OMG! 77 videos

LaRueDrummond has not cut her 14in fingernails for eight years – costing more than £10,000 in upkeep!

The mum-of-four started growing her nails out at age 13 as a cure for compulsive nail biting. Now she says her extreme talons are like her babies and she can spend up to 12 hours at a time getting them pampered.

LaRue loves getting her talons pampered

LaRue loves getting her talons pampered

LaRue, 54, shells out hundreds having her nails coloured and adorned with rhinestones. The grandma-of-eight says she attracts attention wherever she goes from people curious about her extreme nails. And while her  look is shocking to many, LaRue says she wants to grow them even bigger.

‘People stop me wherever I go and want to ask me about my nails and I’m always happy to talk about them,’ says LaRue. ‘I like to look after them and the money I have spent I could have bought a car with – but this is what I want to spend my money on.

‘The most frequently asked question is how do I go to the bathroom. I tell them, “The same way as you do. If you know of another way, let me know.'”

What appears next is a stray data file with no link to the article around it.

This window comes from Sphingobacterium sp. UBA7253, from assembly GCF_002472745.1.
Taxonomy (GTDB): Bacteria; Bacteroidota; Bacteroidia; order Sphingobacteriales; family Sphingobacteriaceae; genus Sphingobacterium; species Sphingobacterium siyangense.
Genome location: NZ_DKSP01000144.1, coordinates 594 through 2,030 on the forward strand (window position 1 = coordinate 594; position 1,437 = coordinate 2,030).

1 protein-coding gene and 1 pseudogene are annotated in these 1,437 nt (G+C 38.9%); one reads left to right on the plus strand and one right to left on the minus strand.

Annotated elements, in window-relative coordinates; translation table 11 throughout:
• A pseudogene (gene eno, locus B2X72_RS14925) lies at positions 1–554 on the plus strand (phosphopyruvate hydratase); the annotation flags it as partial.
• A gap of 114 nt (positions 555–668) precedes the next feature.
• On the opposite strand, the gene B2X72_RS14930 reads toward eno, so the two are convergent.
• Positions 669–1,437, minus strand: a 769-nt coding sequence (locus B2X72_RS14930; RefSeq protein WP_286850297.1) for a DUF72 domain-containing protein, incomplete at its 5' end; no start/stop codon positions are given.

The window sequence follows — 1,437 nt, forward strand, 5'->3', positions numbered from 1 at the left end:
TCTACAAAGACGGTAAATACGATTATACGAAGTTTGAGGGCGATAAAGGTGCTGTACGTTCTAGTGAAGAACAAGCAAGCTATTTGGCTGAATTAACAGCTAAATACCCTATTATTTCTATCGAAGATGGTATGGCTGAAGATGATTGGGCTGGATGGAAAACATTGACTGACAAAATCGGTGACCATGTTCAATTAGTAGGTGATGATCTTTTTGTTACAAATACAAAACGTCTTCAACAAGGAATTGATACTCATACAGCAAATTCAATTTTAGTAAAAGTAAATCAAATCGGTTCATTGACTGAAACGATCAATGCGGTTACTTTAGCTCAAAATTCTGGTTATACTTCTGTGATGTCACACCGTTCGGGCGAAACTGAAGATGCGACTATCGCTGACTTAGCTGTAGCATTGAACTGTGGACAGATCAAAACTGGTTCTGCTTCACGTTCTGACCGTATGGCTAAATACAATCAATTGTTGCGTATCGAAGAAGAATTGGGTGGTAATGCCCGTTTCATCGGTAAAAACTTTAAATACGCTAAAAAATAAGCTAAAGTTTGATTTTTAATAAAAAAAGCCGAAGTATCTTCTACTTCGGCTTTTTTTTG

For hands that do dishes. these nails are a challenge!

For hands that do dishes, these nails are a challenge!

As a child LaRue used to bite her nails until they bled, but that all changed after a chance encounter. ‘I was 13 and in the supermarket with my mum when I saw a woman with 12in nails,’ she says. ‘I plucked up the courage to speak to her and she told me if you look after your nails, they will look after you. From then on I let my nails grow and became obsessed with pampering them.’

Up until eight years ago LaRue, from New Jersey, USA, kept her nails at a ‘sensible’ 3in, but then decided to grow them as long as possible. A part-time child-minder, she says, ‘I’d always wanted really long nails and it felt that the time was right. The children aren’t scared by my nails – they’re fascinated. I know their parents because they’re all family friends but I’m always extra careful not to scratch them.’

And since reaching a whopping 14in, LaRue has worked out new ways of working with her hands. ‘I just have to learn new ways to do things. For example, when I’m using my phone I push the buttons with my knuckles. But there’s not a lot I can’t do myself,’ says LaRue. ‘My daughters sometimes help me with tying my shoelaces or fastening jewellery.

‘There has been the odd breakage over the years, so they’re not all the same length, but that gives them more character. In the future I would like to get to 21in and then see if I can go longer.’

LaRue's daughters love her unique nails

LaRue’s daughters love her unique nails

But not everyone is comfortable with LaRue’s unique look. LaRue says, ‘I’ve seen people snigger at my nails. Once a woman wouldn’t even sit next to me as if I had a disease or something. It really hurt my feelings.

‘But it’s who I am so I am not ashamed. If I broke a nail that couldn’t be fixed I’d feel bereaved. My nails are my babies.’